Doing things wrong

A sometimes-heard phrase around the Academie is “doing things wrong will help you figure out when something’s right.”


This is an often-understood but rarely appreciated concept. Truly understanding when things are most-definitely wrong will  provide a deep understanding about when things are right.


Think of all the things that you’re doing right. Now here’s a question: how do you know they’re right?


I’ll clarify what “right” means. Doing things right in the context of fencing means that you’ve done your two jobs: you’ve defended well and you’re in a position to strike. More on this in a later post.


I find it valuable to do – even things that I believe are done properly – grossly incorrectly every now and again so that I can tune them to where I really want them to be. Granted we can all be pretty certain when we’re doing something especially poorly. It’s the last 5% (or whatever) that can give us difficulty. Still, I find that moving through a state of “definitely wrong” can really help me to find what’s right.


Here’s a simple example that everyone can practice:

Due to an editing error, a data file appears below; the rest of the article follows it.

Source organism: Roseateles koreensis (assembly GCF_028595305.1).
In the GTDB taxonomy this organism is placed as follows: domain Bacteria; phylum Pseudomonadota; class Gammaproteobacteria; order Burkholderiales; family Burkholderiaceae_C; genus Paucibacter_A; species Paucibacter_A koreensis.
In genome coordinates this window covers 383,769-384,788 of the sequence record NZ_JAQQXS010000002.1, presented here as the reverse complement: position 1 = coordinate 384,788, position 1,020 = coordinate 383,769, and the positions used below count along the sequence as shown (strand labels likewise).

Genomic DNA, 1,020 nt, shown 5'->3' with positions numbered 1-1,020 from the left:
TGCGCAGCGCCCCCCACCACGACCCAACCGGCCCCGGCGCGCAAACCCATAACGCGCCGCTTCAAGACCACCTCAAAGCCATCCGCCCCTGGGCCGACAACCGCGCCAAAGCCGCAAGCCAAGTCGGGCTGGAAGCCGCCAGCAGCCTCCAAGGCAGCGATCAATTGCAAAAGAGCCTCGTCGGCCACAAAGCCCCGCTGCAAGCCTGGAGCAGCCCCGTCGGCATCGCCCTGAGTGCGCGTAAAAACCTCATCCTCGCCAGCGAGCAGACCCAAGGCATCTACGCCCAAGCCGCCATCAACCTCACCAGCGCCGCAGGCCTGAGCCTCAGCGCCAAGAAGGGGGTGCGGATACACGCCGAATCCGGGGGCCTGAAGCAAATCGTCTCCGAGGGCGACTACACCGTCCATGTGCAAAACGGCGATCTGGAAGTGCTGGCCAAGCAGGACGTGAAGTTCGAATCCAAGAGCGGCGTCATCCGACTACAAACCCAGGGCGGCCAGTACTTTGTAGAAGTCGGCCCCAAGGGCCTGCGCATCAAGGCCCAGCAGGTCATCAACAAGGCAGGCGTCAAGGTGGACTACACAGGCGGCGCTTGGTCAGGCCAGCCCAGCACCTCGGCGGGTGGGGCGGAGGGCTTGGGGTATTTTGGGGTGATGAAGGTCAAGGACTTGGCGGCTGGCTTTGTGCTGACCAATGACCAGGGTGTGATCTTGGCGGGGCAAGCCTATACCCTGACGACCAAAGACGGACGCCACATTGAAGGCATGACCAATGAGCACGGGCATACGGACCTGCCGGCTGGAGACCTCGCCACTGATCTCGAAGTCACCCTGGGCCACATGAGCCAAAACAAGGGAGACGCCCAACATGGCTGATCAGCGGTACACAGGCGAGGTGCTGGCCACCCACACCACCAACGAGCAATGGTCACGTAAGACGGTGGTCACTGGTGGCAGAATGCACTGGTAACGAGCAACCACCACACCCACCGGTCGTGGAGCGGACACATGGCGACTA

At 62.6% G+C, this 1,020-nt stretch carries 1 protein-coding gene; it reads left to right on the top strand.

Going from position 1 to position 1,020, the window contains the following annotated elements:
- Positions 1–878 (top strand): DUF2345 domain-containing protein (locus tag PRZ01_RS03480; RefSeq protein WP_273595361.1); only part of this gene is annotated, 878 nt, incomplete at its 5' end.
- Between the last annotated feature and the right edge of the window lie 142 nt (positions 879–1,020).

1. Agente steps to misura larga and finds the Patiente’s sword on the inside
  2. P disengages to strike on the outside
  3. A strikes through seconda in contratempo

Where you can really play around is in step 3. Try having your tip so off-line that you have no hope of striking in contratempo: all you’ll do is parry. As you change the angle of your sword you’ll find, among other things, new opportunities may present themselves (a strike in dui tempi, for one). As you get even more precise with your movement you’ll begin to see the small changes that you need to perfect your action.


In 3 weeks time: the chicken head.


devonboorman Devon Boorman is the Co-Founder and Director of Academie Duello Centre for Swordplay, which has been active in Vancouver, Canada since 2004. Devon’s expertise centres on the Italian swordplay tradition including the arts of the Renaissance Italian rapier, sidesword, and longsword, as well as knife and unarmed techniques.
Read more from Devon Boorman.